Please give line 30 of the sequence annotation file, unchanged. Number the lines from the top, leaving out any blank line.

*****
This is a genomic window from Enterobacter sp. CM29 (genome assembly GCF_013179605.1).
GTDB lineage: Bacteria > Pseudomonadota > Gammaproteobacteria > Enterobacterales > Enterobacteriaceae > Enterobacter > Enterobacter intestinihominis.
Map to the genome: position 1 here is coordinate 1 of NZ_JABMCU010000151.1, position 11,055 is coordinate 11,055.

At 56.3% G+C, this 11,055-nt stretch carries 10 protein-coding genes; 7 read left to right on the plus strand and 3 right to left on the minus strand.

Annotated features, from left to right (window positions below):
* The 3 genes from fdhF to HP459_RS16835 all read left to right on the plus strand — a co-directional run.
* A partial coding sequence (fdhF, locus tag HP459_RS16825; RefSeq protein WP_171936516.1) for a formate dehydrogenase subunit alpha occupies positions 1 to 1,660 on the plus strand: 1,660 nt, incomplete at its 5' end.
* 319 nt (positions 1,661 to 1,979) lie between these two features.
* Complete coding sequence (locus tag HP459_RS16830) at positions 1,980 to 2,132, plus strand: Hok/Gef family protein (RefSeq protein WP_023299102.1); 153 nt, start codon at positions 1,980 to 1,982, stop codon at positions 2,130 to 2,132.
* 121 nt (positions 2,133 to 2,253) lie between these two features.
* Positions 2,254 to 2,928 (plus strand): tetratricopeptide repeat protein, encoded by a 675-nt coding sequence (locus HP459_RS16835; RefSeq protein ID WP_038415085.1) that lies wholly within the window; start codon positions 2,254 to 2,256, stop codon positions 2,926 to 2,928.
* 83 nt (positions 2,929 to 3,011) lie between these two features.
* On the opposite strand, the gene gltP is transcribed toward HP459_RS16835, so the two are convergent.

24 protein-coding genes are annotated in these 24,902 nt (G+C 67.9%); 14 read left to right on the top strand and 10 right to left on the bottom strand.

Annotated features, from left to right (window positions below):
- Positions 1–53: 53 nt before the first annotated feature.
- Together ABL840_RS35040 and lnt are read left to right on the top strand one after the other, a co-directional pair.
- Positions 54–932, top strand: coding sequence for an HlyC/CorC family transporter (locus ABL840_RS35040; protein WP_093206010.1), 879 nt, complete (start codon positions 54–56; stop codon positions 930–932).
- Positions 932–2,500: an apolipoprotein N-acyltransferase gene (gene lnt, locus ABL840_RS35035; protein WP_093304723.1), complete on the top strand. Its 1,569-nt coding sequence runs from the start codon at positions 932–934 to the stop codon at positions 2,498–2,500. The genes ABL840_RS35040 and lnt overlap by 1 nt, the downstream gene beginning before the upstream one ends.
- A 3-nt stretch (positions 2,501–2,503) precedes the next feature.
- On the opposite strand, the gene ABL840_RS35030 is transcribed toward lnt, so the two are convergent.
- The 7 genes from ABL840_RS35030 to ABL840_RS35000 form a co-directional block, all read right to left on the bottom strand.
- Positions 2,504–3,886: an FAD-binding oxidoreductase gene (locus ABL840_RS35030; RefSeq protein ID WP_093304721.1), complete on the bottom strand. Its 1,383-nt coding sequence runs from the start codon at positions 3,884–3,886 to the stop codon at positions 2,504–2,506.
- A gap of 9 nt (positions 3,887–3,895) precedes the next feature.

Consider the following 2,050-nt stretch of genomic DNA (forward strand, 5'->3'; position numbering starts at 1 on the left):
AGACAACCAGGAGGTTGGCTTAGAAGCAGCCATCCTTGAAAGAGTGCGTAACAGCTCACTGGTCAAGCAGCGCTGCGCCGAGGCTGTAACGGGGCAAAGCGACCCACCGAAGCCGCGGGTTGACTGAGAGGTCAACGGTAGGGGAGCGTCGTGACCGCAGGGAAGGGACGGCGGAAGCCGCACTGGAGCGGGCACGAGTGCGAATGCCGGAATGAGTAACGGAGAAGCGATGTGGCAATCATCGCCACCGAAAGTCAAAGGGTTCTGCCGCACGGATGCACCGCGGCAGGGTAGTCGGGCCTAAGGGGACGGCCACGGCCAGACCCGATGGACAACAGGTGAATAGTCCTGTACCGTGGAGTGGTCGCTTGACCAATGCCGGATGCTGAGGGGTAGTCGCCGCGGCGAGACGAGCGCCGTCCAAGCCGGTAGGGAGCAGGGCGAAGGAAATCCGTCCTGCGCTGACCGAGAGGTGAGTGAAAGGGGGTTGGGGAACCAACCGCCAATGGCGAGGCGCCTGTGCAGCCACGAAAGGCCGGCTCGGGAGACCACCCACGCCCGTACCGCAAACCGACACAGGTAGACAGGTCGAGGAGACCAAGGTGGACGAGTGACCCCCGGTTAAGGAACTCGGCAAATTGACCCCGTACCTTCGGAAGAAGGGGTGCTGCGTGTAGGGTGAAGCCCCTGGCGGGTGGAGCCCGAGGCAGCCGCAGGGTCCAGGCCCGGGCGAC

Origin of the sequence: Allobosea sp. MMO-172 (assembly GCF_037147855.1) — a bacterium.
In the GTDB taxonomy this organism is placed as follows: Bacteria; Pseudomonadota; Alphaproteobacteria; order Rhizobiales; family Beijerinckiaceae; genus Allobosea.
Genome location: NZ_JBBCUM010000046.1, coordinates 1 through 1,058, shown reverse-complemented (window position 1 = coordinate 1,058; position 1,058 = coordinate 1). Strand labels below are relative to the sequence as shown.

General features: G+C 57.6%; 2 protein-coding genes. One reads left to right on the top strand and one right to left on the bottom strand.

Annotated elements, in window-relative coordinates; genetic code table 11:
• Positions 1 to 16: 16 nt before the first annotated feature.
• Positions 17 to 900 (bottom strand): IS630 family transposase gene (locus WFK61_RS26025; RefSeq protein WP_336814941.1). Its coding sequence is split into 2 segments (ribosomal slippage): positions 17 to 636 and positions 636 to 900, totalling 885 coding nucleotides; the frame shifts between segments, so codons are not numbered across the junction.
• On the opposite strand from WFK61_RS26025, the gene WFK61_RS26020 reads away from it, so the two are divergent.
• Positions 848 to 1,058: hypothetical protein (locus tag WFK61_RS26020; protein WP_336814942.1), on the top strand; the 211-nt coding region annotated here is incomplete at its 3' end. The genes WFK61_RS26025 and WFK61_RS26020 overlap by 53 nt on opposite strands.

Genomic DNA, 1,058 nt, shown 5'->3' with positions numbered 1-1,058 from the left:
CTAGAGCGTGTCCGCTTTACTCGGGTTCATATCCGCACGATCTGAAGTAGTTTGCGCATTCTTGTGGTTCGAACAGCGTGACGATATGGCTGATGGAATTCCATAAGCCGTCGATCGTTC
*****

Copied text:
General features: G+C 57.6%; 2 protein-coding genes. One reads left to right on the top strand and one right to left on the bottom strand.